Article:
There is no way to apply this method under Linux because MEncoder crashes when you try to read an AVCHD file, while ffmpeg has a known bug in the reading of such files that results the video to export twice as long as it should. As of this writing, no Linux library or application can read AVCHD files properly.


Important Notes

1. Admittedly, this is a slow way of doing things. For 1 hour of footage, it will take between 8 and 10 hours to complete the various exports, depending on the speed of your computer. If time is money for you, buy Cineform’s NeoSCENE. If not, let it run overnight. A trick you can do to speed up the various exports is to have the input and output files on different hard drives. For example, when exporting the AVCHD files in the beginning, have the AVCHD files on one drive, and export into the “input” folder of MEncoder on another drive. Then, while using MEncoder, encode the “output” files back to the first hard drive again. This can save up to an estimated 15% of time in the overall process because the hard drive’s head won’t jump like crazy back and forth to service both the input file reader and the exporting encoder, but instead each hard drive will dedicate itself to a single action.

2. You will need a lot of storage. We are talking about 180 GBs per 1 hour of footage, because there are two stages of Huffyuv/Lagarith encodings going on. After the export to the “output” folder is done, you can delete the files found on the “input” folder, in order to save some storage space. Always keep around the original AVCHD files though.

3. Editing Huffyuv or Lagarith files can be pretty slow, because their filesizes are so large. You can choose to edit them directly and be done with it, or export again in Cineform 1080/24p/progressive through Vegas/VMS’s .avi custom codec dialog, and then edit these Cineform files instead. It’s pretty fast to re-encode in Cineform, its format is fast to edit too, and because all these codecs are visually lossless you won’t see much of quality degradation after all these exports. Another way to deal with this problem is to use proxy files (faster way). But I leave this decision to you as to in which format you want to edit with, because exporting and re-exporting until you reach a fast codec can be nerve-wrecking.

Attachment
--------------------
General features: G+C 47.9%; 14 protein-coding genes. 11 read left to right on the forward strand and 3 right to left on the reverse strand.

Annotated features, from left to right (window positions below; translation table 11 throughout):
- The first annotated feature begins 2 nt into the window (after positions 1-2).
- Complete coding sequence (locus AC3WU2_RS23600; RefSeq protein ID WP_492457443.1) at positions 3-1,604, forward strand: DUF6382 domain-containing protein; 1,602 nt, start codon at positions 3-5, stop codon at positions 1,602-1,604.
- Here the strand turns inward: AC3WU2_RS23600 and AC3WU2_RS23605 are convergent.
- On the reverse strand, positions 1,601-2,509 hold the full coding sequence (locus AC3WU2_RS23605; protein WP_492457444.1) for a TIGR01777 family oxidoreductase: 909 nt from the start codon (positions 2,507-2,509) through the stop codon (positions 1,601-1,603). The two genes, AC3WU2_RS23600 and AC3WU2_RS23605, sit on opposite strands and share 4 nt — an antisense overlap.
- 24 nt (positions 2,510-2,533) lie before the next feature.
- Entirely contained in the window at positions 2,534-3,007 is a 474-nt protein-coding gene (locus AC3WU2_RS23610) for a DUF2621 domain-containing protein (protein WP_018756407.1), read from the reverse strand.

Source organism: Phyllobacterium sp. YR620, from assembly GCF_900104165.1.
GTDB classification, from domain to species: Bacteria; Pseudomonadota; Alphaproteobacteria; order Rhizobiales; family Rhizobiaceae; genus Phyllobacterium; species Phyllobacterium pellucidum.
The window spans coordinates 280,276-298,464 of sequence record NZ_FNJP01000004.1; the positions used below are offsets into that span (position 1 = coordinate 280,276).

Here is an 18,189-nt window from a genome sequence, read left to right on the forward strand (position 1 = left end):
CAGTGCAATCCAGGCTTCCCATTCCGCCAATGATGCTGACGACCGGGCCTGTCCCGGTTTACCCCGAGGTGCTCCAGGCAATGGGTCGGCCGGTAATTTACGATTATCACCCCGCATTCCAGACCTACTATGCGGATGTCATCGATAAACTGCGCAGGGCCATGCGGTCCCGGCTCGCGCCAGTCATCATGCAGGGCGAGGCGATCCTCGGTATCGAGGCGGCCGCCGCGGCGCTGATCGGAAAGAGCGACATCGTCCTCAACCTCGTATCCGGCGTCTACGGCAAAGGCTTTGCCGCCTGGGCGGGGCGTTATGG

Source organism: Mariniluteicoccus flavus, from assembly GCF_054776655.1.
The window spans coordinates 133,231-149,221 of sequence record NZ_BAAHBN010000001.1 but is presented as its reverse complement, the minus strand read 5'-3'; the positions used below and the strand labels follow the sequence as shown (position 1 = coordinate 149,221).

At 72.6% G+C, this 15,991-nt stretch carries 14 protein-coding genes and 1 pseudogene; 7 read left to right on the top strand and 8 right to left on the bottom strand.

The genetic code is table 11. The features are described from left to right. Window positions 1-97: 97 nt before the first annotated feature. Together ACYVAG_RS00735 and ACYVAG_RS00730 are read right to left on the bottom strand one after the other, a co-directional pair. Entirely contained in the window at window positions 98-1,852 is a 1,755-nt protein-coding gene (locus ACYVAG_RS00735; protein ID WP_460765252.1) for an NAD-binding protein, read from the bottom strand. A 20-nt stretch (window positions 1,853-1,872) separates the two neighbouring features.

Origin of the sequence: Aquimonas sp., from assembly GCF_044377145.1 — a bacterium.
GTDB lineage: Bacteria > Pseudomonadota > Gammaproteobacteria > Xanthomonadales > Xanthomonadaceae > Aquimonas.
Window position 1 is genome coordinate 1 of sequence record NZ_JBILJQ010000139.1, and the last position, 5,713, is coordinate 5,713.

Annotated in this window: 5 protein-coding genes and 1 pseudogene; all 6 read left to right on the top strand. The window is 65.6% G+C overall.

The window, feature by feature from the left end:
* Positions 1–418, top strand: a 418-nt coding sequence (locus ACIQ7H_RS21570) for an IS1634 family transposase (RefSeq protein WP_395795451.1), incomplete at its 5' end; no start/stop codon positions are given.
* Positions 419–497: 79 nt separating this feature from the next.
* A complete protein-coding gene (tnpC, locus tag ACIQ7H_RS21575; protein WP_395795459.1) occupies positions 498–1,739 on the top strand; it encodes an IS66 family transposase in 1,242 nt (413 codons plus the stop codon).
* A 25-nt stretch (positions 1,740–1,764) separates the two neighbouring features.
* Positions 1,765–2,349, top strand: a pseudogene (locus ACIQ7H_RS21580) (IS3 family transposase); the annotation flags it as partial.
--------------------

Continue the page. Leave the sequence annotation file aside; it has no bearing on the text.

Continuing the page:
4. Vegas Platinum 7/8 won’t export in full 1920×1080 (limited to 1440×1080 export size), so you will need to use either the “SUPER” or “Handbrake” freeware utilities, to go around the problem and export in full 1080/24p. Vegas Platinum 9 and Pro don’t have this limitation. If you are ultimately exporting for Vimeo’s glorious 720p HD web service, check my tutorials here.

OpenMoko upgraded

FIC upgraded the hardware of OpenMoko, and some nice upgrades are in. However, they still didn’t go for a quad-band phone, with EDGE. It’s still triband with plain GPRS. These guys really need to get a clue. Just because in Asia EDGE is not very popular doesn’t mean that it’s not in the rest of the world — their focus is the whole world anyway.